- anonymous

can i get an example for a problem of solving an absolute value equation, please?

- chestercat

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- Owlfred

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- anonymous

the absolute value of x is 6. so x could be either 6 or -6

- anonymous

\[|x-3|=5\]
\[x-3=5\]
\[x-3=-5\]
\[x-3=5 , x=8\]
\[x-3=-5, x=-2\]

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## More answers

- anonymous

there are two. do you have one you would like to do?

- anonymous

yeah, the |x-3| = 5 one.

- anonymous

the problem is, I don't quite remember how to do the process. Could one help.

- anonymous

just remember when you remove the absolute value signs you have to write two separate equations

- anonymous

this is clear yes? because if i know
\[|x|=78\] then x could be 78 but it could also be -78

- anonymous

yeah, I just looked that up, and it made sense. Now what if there's two variables, like |x-3| = 5, would the answer be, "2 or -2" ?

- anonymous

oh no

- anonymous

what? why?

- anonymous

because if i know |x-3|=5 then what i know is that either x-3=5 or x-3=-5

- anonymous

the solution to the first one is x = 8, not x = 2. the solution to the second one IS x=-2

- anonymous

Ok. I kind of see what you did... Could you give me another one amongst those lines, so I can try it?

- anonymous

sure try |x+3|=7

- anonymous

The answer to the first one should be 4, and the second one, being (|x+3| = -7) would be -10?

- anonymous

yes . got it. write to equations, solve each individually

- anonymous

i meant write TWO equations

- anonymous

Yeah, for sure! (: It's just I'm a bit slow at first, but once I get it, I beast through all of them, lol. Btw, are there any equations like that, with THREE variables?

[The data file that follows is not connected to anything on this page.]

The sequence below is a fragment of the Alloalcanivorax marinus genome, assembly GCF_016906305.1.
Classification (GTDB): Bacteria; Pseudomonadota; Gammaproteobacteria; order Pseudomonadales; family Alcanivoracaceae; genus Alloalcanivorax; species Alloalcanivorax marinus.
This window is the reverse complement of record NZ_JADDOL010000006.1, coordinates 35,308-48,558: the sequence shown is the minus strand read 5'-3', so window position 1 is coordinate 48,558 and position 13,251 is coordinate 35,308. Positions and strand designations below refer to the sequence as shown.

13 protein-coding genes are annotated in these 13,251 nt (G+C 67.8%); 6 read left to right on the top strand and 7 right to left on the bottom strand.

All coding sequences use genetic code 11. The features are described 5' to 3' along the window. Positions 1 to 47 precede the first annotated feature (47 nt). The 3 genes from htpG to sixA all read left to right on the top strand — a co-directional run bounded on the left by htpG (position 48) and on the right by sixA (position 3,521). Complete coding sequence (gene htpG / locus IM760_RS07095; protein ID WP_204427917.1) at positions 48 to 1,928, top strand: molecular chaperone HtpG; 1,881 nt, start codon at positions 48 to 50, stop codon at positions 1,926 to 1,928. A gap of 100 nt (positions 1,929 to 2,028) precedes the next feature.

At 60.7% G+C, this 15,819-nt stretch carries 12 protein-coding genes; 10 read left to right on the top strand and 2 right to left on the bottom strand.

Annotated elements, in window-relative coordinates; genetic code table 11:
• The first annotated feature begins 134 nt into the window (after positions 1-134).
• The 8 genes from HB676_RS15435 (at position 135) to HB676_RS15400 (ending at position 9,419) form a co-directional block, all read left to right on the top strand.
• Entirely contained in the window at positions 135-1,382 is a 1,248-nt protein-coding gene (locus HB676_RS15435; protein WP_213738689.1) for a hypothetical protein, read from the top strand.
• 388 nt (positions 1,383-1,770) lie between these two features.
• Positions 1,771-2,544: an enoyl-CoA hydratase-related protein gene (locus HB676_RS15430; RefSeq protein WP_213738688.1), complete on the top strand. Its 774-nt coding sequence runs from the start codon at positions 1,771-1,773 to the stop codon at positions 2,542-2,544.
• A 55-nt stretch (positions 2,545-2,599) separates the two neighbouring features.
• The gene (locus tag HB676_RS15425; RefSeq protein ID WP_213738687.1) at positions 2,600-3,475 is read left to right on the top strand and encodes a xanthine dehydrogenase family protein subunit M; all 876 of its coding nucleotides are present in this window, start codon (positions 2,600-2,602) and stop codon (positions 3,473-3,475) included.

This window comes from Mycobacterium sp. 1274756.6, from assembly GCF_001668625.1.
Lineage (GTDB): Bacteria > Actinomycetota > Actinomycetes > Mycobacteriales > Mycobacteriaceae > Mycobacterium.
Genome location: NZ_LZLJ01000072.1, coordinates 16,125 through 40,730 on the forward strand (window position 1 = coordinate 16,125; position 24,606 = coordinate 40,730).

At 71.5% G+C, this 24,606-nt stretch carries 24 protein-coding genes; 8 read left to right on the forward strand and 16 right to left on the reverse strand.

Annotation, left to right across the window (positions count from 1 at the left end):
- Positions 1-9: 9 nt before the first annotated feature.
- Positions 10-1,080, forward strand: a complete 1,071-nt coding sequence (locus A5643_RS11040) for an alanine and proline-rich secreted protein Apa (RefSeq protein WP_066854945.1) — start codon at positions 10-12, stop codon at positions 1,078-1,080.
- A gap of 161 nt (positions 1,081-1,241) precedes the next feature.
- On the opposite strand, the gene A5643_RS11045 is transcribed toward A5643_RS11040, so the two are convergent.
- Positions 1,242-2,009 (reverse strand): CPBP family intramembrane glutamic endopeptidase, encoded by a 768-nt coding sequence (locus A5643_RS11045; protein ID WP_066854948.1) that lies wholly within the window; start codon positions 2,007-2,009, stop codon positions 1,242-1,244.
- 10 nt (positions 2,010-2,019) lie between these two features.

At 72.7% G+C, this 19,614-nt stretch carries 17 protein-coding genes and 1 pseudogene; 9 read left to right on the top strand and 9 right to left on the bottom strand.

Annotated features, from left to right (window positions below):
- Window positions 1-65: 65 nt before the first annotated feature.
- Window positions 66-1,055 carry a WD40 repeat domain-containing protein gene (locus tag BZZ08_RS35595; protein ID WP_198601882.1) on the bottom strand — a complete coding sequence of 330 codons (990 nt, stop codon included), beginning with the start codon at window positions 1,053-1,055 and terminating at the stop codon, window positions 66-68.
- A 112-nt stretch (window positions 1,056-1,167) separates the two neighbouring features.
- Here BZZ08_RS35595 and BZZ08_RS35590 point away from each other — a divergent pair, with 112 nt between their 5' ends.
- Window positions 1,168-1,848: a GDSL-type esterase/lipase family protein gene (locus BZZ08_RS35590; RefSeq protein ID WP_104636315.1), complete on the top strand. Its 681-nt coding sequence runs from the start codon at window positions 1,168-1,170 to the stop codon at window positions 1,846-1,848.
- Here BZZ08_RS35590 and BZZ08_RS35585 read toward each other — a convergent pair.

- anonymous

not usually. do you have one?

- anonymous

No, I just wanted to know so I could be prepared in case I get one of those.

- anonymous

you could have something like this:
|x+2|=2x-5

- anonymous

and how would you solve that?

- anonymous

in which case you still have to write two equations but you have to be very very careful

- anonymous

you would write two equations. one would be:
x+2=2x-5

- anonymous

the other would be:
x+2=-(2x-5)

- anonymous

which of course means
x+2=-2x+5

- anonymous

be careful when you take the negative to remember to put it in parentheses

- anonymous

alright, and so from there, what step is next?

- anonymous

just solve like any linear equation.
\[x+2=2x-5\]
\[2+5=2x-x\]
\[7=x\]

- anonymous

or
\[x+2=-(2x-5)\]
\[x+2=-2x+5\]
\[x+2x=5-2\]
\[3x=3\]
\[x=1\]

- anonymous

OH, OK!

- anonymous

hey do you have time, ? because i have another question...

- anonymous

and btw, thanks a lot.

- anonymous

AWH, no satellite, dont forsake me right now! I got aaaaaa big TEST tomorrow!

- anonymous

one more and then i turn into a pumpkin

- anonymous

what's that mean?

- anonymous

go ahead and ask

- anonymous

never saw or read cinderella?

- anonymous

oh, yeah, aha.... but its only 10:44, doesn't that happen at 12?

- anonymous

eastern standard time

- anonymous

Interesting. Ok, anyways, sorry for delaying your transformation, but could you give me some heads up on solving prequalities?

- anonymous

?? ptequalities?

- anonymous

even spell check doesn't like that

- anonymous

I don't know, the weird lady put one of the subjects we need to study, under "Solving prequaltities and graphing solution." Any ideas?

- anonymous

sorry never heard of them.

- anonymous

google hasn't either so i don't feel bad

- anonymous

Yeah, it doesn't even show up on google. !

- anonymous

Alright, well, you've been of great help! And I appreciate it. Thank you, who ever you are, and have a good one!

- anonymous

gnight.

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